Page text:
By Deborah Jeanne Sergeant
Your dad has knee replacement scheduled. Your mom breaks a hip. Or maybe they both have cataract surgery on the calendar.
With the associated appointments, bills, in-home help, insurance paperwork and forthcoming bills, getting some outside assistance can help you help your folks while you keep up with your own work and family life.
That is where healthcare advocates or case managers come in.
Alana Russell, owner of Aging Connections, LLC in Webster, is a certified aging life care professional who helps people navigate resources to help during times of health crisis and transition. While she predominantly serves older adults and their families, she does help with care for people who are younger. Most of the time, older adults lack the social supports and resources of younger people, as their spouse and many of their other family members and friends have passed away. Their children may not live nearby.
Typically, Russell meets with the older adult first.
“We want to get to know them,” she said. “We want to know what’s important to them. Their perspective matters.”
She identifies services that can help meet their needs, but the choice is up to the older adult as to what they want to do. Russell knows the local providers of services such as meal delivery, in-home healthcare, senior companions, housekeeping and senior transportation so she can better match the older adult with the service that best fits their needs and budget. Her business is not forcing older adults into a nursing home.
“If someone really does need to move out of their home because it’s not a viable option, then we can explore assisted living and nursing homes,” Russell said. “Both independence and safety are important. We have to find something in the middle to make it work.”
Her agency also helps advocate for people currently using assisted living, as some have adult children living out of town, for example.
Many overworked hospital discharge planners push for as early discharge as possible. It is easy for a few details to get lost in the process. That is where Russell can help families plan for an easier transition to a family member’s home, a rehabilitation center or long-term care facility.
With her 20 years’ experience as a social worker, Russell feels comfortable having difficult conversations and helping families navigate what could be emotionally charged conversations.
She also guides family members in handling insurance and billing matters or manages it herself as the point of contact and emergency contact.
“We can be as involved as anyone wants or more on the sideline as a coach,” Russell said of all her company’s services. “More of our work is done by visits, phone Facetime and Zoom. There are a lot of ways we can help.”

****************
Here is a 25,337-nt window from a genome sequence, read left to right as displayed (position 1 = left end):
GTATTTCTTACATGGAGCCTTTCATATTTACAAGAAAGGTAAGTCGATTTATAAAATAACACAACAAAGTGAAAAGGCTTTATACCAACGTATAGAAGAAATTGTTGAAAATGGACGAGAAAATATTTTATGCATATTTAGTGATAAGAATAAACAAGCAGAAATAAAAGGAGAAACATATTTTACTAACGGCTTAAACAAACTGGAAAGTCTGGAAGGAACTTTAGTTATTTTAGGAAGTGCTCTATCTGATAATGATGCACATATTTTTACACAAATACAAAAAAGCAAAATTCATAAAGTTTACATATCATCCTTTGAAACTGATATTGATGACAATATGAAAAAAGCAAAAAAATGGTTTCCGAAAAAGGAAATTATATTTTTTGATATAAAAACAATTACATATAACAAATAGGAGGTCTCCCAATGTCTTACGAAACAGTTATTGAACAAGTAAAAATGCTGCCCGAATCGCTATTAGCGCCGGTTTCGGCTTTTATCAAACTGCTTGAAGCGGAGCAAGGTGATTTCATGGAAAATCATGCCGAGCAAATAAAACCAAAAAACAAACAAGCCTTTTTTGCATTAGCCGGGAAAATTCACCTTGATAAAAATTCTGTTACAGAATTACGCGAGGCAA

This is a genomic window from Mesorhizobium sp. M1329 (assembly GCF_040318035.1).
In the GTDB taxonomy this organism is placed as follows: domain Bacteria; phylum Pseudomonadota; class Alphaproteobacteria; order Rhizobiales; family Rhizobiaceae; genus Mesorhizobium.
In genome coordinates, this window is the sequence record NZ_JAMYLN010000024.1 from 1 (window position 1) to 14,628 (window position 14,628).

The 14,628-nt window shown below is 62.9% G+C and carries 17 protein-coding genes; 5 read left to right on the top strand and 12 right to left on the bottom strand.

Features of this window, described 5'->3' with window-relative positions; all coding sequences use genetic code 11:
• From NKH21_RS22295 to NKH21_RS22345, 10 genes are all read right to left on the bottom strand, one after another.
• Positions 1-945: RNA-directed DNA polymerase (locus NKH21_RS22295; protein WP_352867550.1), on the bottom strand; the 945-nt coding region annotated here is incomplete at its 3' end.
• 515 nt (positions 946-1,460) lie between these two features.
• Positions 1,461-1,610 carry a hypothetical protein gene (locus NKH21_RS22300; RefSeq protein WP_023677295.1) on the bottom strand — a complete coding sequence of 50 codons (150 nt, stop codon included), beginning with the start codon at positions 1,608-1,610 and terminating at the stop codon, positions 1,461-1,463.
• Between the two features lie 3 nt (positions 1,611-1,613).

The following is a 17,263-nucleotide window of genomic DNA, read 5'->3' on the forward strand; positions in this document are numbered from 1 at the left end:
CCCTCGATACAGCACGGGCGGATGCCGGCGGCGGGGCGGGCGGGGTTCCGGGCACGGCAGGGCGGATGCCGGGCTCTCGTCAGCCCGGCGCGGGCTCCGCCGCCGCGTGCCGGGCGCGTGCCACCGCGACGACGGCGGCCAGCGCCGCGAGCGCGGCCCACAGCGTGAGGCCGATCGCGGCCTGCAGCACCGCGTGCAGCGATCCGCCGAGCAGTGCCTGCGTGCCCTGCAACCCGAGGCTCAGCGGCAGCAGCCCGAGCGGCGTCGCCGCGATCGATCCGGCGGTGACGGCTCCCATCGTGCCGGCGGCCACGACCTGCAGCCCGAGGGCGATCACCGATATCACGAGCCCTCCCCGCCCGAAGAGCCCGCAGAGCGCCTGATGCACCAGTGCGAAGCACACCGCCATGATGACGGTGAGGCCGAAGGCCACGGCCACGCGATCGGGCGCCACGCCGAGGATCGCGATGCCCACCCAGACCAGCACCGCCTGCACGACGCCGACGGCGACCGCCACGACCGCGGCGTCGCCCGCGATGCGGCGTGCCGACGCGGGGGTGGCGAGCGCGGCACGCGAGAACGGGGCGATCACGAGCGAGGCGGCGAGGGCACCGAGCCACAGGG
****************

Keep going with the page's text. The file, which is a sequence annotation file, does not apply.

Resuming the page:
Under new ownership, Constance Care Management, now in Rochester, also provides fee-for-service assistance. Owner Cara Rusinko said that the company helps clients of any age with care management, but most clients are older adults.
“In a crisis situation, we have good relationships with people in admissions at multiple nursing homes, whether it is a rehabilitation stay or long-term care,” Rusinko said.
Her business partner, Bridget Jarvas, said that it all begins with an initial in-home assessment as to what services would be appropriate for the client’s health and aligning with care providers’ recommendations.
“We discuss costs and reach out to connect them to the services that would be appropriate and the right amount,” she said. “We discuss the big picture. If it’s long-term planning to stay home, we look at if there’s a long-term care insurance plan.”
Health advocates can help connect community organizations, healthcare providers and other resources to assist older adults and their families in finding what they need. The process can otherwise become very time consuming.
“We’re already aware of the agencies that can provide adequate support and able to staff,” Jarvas said. “Some agencies say they don’t have the staffing to accommodate them. We know about community resources.”
The agency may also attend clients’ doctor’s appointments to assist in continuity of communication and advocate for the care the clients need. While this role may be filled by the patient’s adult child, many work full time, live in other areas or have other reasons for being unable to help.
“We make sure the follow-through is there and is communicated back to the caregivers,” Jarvas said. “We connect the dots with the primary care provider and specialists and make sure it carries over.”
While making decisions about health struggles is not pleasurable, health advocates can make it easier and better informed.